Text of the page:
How can people pass on the good news of God’s amazing love if they can’t hear it? If it hasn’t gone down into the very marrow of their bones? If God’s love is only theoretical, out there somewhere? Does there come a point when what you don’t hear you can’t hear?
We don’t know what damaged the man’s hearing and what made it hard for him to speak. But we do know what Jesus did. Jesus gently led the man aside so he was not on display. Jesus spoke with his hands. He signed what he intended to do. Jesus put his fingers into the man’s ears as if to poke through a blockage. Jesus spat and touched the man’s tongue as if to put the power of speech into the man’s mouth. Jesus groaned in deep, wordless prayer. And then Jesus said, “Ephatha! Be opened.”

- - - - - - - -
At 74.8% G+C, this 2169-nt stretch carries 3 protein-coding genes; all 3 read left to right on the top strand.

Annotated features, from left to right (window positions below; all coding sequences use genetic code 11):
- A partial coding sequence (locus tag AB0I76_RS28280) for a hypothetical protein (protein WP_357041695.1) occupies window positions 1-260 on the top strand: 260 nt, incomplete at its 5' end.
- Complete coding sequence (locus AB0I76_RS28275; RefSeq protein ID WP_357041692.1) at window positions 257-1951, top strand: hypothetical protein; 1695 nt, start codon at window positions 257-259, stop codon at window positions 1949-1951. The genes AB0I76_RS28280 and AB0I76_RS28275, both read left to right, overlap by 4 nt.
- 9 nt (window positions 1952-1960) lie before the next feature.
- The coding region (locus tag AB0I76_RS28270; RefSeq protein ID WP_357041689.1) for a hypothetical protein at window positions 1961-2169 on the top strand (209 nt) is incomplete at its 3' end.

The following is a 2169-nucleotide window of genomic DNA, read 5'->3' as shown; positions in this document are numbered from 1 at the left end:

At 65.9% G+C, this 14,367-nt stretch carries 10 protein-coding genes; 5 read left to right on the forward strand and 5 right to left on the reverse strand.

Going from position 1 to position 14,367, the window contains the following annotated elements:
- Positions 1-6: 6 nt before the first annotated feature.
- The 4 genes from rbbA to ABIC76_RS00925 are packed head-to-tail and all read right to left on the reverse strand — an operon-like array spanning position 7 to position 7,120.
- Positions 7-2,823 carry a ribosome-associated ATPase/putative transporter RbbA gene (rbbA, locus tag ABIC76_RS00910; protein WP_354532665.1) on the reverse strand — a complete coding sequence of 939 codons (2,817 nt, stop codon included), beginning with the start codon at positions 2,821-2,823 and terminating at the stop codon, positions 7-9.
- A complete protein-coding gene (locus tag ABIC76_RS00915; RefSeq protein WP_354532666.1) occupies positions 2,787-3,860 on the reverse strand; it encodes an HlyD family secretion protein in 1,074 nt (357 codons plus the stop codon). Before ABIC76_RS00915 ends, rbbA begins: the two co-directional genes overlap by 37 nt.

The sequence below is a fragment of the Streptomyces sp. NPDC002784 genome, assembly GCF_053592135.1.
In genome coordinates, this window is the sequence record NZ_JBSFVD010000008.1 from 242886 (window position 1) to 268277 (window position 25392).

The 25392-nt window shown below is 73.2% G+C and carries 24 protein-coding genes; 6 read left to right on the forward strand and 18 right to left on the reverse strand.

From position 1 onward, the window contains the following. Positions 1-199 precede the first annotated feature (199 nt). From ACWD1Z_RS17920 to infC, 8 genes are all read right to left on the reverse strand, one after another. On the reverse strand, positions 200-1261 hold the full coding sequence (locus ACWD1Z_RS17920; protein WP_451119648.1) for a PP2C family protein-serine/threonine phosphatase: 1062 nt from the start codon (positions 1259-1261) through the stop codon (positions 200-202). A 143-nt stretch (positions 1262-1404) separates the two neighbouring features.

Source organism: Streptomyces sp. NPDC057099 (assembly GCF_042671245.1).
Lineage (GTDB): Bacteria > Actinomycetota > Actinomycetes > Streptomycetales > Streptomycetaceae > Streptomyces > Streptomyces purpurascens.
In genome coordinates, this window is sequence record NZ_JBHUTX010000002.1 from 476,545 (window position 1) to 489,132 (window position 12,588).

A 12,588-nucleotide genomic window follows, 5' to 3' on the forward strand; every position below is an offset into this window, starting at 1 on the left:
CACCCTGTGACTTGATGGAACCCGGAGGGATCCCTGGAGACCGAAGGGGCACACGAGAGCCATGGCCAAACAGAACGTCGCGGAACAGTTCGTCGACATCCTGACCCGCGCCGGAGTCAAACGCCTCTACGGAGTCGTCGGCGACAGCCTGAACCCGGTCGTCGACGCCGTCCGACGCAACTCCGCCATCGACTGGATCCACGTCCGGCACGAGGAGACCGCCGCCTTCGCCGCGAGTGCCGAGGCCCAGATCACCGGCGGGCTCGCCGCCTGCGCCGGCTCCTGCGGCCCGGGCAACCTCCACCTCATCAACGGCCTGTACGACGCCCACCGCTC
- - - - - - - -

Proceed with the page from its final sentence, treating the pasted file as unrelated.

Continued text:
Immediately the man’s ears were opened. He could hear! His mouth was opened. He could speak!
How the Lord Jesus must groan now when injured souls, people with damaged spiritual hearing are unable to take in the wonderful words of grace, mercy, forgiveness, power, and life that he wants with all his own being to give us. The Lord Jesus wants that so much for us that he went to the cross for us. The word of the cross is the word of infinite love and everlasting life! Children, can’t you hear it?
How the Lord Jesus must grieve to see people whose ability to love others and speak the word of love to others is crippled.
How the Lord Jesus longs to cradle each and every one of our faces in his hands and to use his fingers to poke through whatever blocks us from hearing the joyous news, “You are my cherished child. Your sins are forgiven. You are safe with me forever.” How Jesus longs to restore to us the joy of salvation!